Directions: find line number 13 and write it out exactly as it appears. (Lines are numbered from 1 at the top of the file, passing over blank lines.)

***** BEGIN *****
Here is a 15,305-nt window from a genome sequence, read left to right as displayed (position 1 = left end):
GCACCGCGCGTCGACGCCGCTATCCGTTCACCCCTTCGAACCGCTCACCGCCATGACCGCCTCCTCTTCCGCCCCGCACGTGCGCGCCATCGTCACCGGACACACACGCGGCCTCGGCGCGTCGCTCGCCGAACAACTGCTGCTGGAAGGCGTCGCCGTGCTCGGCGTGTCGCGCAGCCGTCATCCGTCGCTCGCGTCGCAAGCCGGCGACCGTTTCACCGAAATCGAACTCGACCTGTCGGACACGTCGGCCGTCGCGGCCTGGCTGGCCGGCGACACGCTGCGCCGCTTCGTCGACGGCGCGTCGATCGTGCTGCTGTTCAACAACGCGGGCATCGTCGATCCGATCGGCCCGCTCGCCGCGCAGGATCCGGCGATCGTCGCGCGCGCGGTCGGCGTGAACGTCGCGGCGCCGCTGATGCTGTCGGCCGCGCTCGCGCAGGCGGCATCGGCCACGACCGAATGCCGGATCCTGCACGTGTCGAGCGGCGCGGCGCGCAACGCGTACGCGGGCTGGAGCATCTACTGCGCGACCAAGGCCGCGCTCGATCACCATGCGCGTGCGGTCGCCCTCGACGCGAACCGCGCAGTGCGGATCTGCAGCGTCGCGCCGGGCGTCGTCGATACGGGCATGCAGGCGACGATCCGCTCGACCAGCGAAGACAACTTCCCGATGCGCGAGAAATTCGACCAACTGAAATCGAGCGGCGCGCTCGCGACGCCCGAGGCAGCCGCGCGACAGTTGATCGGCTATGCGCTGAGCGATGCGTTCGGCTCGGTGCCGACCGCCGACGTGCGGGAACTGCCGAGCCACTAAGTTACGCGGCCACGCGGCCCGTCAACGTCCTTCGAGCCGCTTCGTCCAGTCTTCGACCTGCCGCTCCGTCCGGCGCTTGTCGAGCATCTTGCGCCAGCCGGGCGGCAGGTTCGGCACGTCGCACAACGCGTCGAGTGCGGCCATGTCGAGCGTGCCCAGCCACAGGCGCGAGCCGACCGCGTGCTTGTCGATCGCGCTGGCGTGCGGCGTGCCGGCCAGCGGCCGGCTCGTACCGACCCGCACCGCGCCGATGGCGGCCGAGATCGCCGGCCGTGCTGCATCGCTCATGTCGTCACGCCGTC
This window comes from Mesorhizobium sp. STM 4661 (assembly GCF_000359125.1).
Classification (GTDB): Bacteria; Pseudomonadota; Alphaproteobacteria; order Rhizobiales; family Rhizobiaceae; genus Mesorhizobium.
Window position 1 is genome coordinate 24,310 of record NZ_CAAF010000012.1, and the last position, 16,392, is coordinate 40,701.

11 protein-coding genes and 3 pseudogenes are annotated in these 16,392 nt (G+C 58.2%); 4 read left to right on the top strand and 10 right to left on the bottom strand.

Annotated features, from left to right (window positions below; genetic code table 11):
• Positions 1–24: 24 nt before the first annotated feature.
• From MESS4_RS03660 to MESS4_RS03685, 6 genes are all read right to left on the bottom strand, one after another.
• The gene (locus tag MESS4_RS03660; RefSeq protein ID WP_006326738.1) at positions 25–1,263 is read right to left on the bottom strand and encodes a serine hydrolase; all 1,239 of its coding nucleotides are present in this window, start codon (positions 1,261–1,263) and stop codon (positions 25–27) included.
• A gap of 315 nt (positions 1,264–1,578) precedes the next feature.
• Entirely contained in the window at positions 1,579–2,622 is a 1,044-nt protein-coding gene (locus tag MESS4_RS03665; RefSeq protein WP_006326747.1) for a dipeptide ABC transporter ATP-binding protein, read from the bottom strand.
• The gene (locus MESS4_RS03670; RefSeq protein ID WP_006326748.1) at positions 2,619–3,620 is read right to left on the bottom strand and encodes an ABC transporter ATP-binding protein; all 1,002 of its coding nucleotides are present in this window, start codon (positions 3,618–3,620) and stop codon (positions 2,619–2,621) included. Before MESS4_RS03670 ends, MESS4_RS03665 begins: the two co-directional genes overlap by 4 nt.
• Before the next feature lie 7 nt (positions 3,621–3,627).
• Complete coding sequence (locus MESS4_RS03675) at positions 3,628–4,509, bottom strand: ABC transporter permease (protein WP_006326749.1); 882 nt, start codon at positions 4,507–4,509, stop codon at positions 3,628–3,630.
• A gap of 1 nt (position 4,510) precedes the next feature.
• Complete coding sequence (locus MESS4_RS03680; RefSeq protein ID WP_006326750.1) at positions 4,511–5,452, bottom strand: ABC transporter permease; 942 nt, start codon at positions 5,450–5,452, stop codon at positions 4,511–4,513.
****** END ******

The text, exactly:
• The gene (locus MESS4_RS03670; RefSeq protein ID WP_006326748.1) at positions 2,619–3,620 is read right to left on the bottom strand and encodes an ABC transporter ATP-binding protein; all 1,002 of its coding nucleotides are present in this window, start codon (positions 3,618–3,620) and stop codon (positions 2,619–2,621) included. Before MESS4_RS03670 ends, MESS4_RS03665 begins: the two co-directional genes overlap by 4 nt.